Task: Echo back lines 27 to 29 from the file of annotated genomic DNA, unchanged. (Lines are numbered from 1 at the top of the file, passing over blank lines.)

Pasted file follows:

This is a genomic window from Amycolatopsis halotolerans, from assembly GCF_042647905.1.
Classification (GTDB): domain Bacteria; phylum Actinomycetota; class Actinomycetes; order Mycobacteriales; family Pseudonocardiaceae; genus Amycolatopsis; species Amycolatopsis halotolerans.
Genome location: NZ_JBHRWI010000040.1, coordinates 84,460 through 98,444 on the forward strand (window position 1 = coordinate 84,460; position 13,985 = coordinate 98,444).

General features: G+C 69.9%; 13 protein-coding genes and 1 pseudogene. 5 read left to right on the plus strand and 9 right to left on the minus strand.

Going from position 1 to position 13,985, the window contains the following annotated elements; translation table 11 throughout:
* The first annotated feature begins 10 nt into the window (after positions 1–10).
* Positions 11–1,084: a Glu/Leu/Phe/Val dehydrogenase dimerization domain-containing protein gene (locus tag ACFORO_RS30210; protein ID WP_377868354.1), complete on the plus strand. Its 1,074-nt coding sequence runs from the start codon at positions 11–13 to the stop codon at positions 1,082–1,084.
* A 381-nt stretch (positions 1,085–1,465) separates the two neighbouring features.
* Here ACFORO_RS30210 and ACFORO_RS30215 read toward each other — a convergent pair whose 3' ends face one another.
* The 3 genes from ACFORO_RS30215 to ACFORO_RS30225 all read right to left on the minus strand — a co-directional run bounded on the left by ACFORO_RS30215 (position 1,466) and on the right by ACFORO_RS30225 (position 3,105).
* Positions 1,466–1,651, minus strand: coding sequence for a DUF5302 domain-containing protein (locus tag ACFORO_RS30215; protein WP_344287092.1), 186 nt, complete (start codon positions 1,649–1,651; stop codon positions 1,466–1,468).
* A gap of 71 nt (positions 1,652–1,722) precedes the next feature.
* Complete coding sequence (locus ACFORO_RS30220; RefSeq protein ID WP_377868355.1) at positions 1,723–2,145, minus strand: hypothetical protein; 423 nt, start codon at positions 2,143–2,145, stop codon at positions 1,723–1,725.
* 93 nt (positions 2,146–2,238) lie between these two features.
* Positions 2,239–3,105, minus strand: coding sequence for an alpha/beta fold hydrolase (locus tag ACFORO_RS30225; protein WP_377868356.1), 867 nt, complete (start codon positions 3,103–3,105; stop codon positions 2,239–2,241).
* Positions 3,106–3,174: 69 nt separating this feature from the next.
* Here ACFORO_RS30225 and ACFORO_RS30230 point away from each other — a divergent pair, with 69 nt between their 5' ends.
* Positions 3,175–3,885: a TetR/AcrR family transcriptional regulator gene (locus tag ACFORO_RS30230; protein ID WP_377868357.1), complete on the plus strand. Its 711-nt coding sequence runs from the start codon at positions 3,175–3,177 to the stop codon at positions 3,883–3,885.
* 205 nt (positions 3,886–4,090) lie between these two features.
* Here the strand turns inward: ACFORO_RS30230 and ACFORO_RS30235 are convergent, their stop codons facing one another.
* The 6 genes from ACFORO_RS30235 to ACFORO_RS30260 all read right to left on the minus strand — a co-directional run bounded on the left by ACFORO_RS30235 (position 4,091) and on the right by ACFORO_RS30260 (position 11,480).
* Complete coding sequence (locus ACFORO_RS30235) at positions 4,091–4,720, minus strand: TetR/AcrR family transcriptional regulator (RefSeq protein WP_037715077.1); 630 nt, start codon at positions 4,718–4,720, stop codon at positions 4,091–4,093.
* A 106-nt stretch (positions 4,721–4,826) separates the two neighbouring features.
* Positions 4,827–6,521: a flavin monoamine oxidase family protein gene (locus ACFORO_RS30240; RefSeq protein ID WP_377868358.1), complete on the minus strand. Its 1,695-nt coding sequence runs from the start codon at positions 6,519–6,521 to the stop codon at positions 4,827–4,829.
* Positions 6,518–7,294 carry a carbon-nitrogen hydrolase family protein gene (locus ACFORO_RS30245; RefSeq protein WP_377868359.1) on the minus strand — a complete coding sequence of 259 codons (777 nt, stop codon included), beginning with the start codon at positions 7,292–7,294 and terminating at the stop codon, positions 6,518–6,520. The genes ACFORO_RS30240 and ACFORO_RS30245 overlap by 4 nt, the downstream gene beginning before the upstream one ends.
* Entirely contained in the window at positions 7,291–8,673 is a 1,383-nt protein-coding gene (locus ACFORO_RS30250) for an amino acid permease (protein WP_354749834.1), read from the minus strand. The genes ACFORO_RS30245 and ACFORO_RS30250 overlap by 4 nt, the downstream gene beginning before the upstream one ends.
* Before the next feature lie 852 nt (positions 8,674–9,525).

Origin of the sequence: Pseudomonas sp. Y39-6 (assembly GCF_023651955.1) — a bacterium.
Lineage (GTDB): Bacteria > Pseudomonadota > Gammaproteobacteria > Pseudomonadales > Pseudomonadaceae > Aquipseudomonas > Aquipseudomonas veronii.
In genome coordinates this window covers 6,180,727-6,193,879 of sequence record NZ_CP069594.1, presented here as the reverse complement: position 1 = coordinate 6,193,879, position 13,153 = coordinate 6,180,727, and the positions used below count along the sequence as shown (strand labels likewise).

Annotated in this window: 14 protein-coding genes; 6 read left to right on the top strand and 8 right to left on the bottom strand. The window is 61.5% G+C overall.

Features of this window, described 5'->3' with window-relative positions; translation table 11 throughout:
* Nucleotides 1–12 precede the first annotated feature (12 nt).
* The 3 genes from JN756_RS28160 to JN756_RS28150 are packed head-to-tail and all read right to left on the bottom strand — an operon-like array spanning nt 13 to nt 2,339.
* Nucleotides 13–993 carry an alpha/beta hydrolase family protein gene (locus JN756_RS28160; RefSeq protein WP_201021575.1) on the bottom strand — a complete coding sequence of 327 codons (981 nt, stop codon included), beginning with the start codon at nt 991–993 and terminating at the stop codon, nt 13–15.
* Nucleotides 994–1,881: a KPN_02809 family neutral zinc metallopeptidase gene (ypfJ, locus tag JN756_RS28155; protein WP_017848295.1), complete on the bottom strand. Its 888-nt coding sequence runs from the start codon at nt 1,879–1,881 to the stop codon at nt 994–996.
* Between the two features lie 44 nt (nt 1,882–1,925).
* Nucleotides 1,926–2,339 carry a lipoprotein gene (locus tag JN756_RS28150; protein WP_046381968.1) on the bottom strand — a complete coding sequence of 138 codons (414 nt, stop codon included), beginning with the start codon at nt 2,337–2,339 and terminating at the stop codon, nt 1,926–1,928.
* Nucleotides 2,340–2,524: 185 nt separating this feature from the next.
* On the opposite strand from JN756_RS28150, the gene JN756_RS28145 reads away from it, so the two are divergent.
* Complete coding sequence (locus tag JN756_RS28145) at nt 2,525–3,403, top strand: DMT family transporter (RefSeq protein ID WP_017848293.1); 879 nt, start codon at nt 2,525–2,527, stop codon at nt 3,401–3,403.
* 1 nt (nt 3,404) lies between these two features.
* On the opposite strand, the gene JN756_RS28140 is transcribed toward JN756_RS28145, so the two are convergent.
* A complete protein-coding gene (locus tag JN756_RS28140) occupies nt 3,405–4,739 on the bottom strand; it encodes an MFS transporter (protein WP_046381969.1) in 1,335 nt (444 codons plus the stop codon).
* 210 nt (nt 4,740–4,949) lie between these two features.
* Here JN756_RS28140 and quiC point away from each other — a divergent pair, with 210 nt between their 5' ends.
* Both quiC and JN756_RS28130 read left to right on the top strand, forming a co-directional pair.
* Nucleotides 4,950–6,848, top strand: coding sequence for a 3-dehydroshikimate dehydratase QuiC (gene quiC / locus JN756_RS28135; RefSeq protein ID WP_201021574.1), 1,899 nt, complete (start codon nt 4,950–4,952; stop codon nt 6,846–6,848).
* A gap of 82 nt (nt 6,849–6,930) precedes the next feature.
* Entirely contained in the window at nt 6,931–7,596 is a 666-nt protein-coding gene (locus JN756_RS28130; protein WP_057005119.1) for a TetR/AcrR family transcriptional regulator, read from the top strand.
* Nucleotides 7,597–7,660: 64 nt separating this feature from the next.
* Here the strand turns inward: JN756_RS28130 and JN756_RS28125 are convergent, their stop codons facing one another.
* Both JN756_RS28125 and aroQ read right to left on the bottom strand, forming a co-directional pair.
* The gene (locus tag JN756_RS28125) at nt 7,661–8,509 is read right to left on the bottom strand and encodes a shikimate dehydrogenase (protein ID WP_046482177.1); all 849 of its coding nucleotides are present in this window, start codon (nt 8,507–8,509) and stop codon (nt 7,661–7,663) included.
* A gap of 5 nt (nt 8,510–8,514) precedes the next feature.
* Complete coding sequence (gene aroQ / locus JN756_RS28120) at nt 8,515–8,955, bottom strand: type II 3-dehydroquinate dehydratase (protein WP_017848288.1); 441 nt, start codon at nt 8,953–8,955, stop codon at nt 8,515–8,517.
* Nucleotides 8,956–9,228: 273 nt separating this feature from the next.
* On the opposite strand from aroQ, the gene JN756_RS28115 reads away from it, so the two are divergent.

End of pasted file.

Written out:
* Before the next feature lie 852 nt (positions 8,674–9,525).

Origin of the sequence: Pseudomonas sp. Y39-6 (assembly GCF_023651955.1) — a bacterium.
Lineage (GTDB): Bacteria > Pseudomonadota > Gammaproteobacteria > Pseudomonadales > Pseudomonadaceae > Aquipseudomonas > Aquipseudomonas veronii.